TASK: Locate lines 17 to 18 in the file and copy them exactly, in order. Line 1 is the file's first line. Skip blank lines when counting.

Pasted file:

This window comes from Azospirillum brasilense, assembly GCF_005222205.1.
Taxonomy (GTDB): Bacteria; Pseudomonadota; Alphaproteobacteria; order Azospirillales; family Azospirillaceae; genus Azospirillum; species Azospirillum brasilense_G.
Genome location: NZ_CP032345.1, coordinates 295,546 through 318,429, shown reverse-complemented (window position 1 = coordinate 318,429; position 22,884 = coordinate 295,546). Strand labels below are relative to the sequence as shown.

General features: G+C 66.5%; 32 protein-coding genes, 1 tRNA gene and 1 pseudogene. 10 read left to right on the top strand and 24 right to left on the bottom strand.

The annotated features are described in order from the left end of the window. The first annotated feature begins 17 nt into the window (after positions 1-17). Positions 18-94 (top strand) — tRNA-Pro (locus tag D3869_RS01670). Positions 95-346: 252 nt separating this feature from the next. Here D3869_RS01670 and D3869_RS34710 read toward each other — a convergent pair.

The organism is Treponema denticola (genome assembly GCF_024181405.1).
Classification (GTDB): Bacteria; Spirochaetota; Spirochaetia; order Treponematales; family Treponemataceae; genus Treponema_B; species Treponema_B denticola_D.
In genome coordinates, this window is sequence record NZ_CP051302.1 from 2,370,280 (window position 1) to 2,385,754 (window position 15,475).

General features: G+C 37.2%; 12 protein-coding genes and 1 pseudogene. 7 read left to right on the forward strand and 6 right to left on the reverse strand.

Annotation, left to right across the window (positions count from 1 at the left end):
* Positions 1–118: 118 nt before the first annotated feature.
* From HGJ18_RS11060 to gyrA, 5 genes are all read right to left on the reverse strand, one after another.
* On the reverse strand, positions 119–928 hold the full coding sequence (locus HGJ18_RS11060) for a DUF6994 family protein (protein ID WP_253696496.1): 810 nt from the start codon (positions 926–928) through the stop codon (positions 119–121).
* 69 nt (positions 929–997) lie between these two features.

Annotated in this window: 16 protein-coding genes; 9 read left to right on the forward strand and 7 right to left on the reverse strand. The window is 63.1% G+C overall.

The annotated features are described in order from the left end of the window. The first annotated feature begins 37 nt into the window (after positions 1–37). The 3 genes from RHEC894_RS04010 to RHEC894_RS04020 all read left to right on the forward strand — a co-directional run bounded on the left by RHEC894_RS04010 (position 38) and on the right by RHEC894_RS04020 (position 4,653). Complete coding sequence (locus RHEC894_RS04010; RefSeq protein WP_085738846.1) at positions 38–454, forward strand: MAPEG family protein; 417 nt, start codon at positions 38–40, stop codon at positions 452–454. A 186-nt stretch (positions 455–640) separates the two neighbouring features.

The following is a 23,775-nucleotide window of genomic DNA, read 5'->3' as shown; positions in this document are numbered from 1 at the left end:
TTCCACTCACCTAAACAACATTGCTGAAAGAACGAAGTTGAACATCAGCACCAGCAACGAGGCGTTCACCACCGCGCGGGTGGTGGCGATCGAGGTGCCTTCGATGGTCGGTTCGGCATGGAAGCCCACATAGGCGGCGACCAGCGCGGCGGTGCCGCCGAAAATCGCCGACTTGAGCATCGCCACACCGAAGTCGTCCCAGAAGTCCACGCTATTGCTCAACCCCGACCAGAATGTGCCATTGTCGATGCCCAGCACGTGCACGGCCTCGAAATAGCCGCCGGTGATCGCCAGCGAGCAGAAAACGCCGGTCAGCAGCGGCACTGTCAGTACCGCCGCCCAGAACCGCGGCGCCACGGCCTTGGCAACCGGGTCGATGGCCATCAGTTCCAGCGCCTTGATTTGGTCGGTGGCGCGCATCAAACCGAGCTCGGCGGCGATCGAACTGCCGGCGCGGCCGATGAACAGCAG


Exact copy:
The following is a 23,775-nucleotide window of genomic DNA, read 5'->3' as shown; positions in this document are numbered from 1 at the left end:
TTCCACTCACCTAAACAACATTGCTGAAAGAACGAAGTTGAACATCAGCACCAGCAACGAGGCGTTCACCACCGCGCGGGTGGTGGCGATCGAGGTGCCTTCGATGGTCGGTTCGGCATGGAAGCCCACATAGGCGGCGACCAGCGCGGCGGTGCCGCCGAAAATCGCCGACTTGAGCATCGCCACACCGAAGTCGTCCCAGAAGTCCACGCTATTGCTCAACCCCGACCAGAATGTGCCATTGTCGATGCCCAGCACGTGCACGGCCTCGAAATAGCCGCCGGTGATCGCCAGCGAGCAGAAAACGCCGGTCAGCAGCGGCACTGTCAGTACCGCCGCCCAGAACCGCGGCGCCACGGCCTTGGCAACCGGGTCGATGGCCATCAGTTCCAGCGCCTTGATTTGGTCGGTGGCGCGCATCAAACCGAGCTCGGCGGCGATCGAACTGCCGGCGCGGCCGATGAACAGCAG